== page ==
2. Disadvantages: Females can be noisy.  Must have a pond or duck pool.
  3. Needs: Duck House, similar to a dog house, for weather and predators
  4. Labor: Confine them at night, find and collect eggs, clean shelter.  If using a small duck pool, replacing water every 3 days to 1 week.
  5. Food: Similar to Chickens
  6. Disease Concerns: Very minimal.
  7. More: Duck eggs pull a little more per dozen, and are a niche buy for bakers.


  1. Advantages: Great for weed removal.  Hardy like ducks, so less infection.  Provide with lots of meat.
  2. Disadvantages: Can be very noisy and territorial to visitors
  3. Needs: Shelter at night
  4. Labor: Similar to ducks.
  5. Food: Similar to Chickens, just more grass and weeds.
  6. Disease Concerns: Similar to Ducks
  7. More: Great for meat sales


  1. Advantages: Small enough to be kept in cages and breed readily.  Take up very little space.
  2. Disadvantages: similar to chickens if on land.
  3. Needs: same as chickens.  If kept in cage, they will need to be fed chicken feed.
  4. Labor: feeding daily or paddock shifting
  5. Food: same as chicken
  6. Disease Concerns:
  7. More: Very lean and delightful flavor meat when roasted.  Probably not going to sell very well.


  1. Advantages: Eats almost anything and gets fat easily.
  2. Disadvantages: wrecks good grass if not ranged or paddocked well.
  3. Needs: Shelter at farrowing, but not much else.  Mud Baths for skin.
  4. Labor: feed daily, cleaning sty if not ranged.
  5. Food: Items that other animals will waste.  Almost anything.
  6. Disease Concerns: Mastisis after farrowing.
  7. More: Ham and Bacon is great tasting, and easy to sell


  1. Advantages: Grazes well, Provides lambs, milk, wool, and meat.
  2. Disadvantages: Escape artists, disease ridden, require more attention
  3. Needs: Shepherd and fencing
  4. Labor: continually watch, trim
  5. Food: grazing
  6. Disease Concerns: Blowfly strike, foot rot, and lots of other deadly diseases
  7. More: lamb is a pricy meat, and cheese is also good for selling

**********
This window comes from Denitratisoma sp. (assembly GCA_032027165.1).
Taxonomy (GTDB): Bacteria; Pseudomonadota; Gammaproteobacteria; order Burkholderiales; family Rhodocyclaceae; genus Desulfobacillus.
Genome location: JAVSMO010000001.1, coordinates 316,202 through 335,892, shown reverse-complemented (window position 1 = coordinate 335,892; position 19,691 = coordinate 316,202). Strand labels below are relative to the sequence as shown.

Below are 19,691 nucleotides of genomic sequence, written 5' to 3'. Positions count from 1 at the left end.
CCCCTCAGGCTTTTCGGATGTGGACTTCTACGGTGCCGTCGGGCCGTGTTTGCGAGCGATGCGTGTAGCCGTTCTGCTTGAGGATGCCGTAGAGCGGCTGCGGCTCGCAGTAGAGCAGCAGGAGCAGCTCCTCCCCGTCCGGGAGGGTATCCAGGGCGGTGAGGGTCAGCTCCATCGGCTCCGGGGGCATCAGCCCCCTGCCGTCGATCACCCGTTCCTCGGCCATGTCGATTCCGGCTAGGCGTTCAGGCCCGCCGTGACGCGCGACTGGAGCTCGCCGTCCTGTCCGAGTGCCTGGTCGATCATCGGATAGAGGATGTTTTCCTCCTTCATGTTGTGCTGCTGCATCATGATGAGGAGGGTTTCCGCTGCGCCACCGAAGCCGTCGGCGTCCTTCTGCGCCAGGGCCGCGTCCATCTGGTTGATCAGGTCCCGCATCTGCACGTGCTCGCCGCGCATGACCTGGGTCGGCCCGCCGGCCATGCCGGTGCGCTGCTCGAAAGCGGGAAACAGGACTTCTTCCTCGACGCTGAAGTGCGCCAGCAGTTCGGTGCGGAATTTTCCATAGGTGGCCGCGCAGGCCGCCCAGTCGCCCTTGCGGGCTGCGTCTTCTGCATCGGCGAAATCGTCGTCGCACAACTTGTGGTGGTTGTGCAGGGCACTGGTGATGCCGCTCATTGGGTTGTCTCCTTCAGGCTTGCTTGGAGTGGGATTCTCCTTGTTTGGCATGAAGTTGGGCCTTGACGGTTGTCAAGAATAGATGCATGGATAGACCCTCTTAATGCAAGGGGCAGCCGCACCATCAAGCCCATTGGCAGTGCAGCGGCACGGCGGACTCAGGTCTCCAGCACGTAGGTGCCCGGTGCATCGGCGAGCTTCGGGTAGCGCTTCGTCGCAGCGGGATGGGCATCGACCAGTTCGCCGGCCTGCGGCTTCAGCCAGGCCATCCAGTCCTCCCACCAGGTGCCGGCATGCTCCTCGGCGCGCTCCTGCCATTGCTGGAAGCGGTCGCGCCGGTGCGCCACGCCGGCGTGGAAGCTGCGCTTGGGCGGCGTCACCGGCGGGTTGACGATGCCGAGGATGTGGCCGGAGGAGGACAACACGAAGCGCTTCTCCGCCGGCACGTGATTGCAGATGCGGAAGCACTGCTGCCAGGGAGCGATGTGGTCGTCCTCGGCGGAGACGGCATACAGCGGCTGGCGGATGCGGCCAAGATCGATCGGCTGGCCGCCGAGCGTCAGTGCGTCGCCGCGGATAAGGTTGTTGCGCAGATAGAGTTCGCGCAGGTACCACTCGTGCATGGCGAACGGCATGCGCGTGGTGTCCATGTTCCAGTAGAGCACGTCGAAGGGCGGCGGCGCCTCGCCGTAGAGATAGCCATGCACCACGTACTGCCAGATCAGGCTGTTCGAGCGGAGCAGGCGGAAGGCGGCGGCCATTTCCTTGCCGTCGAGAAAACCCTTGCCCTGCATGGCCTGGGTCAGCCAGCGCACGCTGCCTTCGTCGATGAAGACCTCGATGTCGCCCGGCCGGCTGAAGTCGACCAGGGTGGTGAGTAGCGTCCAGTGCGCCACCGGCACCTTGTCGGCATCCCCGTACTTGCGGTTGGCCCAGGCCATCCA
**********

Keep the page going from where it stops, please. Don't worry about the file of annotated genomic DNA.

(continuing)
1. Advantages: Inexpensive and grows rapidly.  Can keep in a barrel if you want to feed them daily.
  2. Disadvantages: Fins hurt!
  3. Needs: not much.  If you are in a hurry to get your numbers up, you will have to add feed or earthworms daily.
  4. Labor: Almost none.  Keep some grass carp to keep algae at bay.
  5. Food: None, unless like I said before, you want them to grow faster.
  6. More: Fried catfish is great and could be sold for a decent price.


  1. Advantages: Cheap, Quiet, Handles well, lots of meat production, and propagates well
  2. Disadvantages: Meat is cheap for selling, so don’t plan to make anything
  3. Needs: Dry, draft-free, keep out of extreme heat; protect form extreme cold, rain, and predators.
  4. Labor: feeding, must check up on regularly
  5. Food: hay, grasses, veggies, and feed
  6. Disease Concerns: Ear Mites, they get colds.  Keep them somewhat separated from chickens, since a lot of the same diseases can hurt them.
  7. More: Don’t try to sell, just eat.


  1. Advantages: Gentle, Grazes well
  2. Disadvantages: Large and tough to handle
  3. Needs: Shelter during cold weather months
  4. Labor: Milking twice daily, rotate cattle, or paddock shift
  5. Food: Good grass, and feed (or hay) during winters, salt
  6. Disease Concerns: Mastitis when milking, mineral deficiencies when calving,  some foot problems
  7. More: great and easy to sell milk, butter, cheese, yogurt, ice cream, cream, calves, beef

With all of the choices of animals, good luck on your decisions.

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Ken is addicted to fitness and mountain biking. He is such a thrill seeker, people are starting to be concerned!He enjoys MTBing, Hiking, Climbing, Geocaching, Orienteering, Weight Lifting, and Wilderness Survival.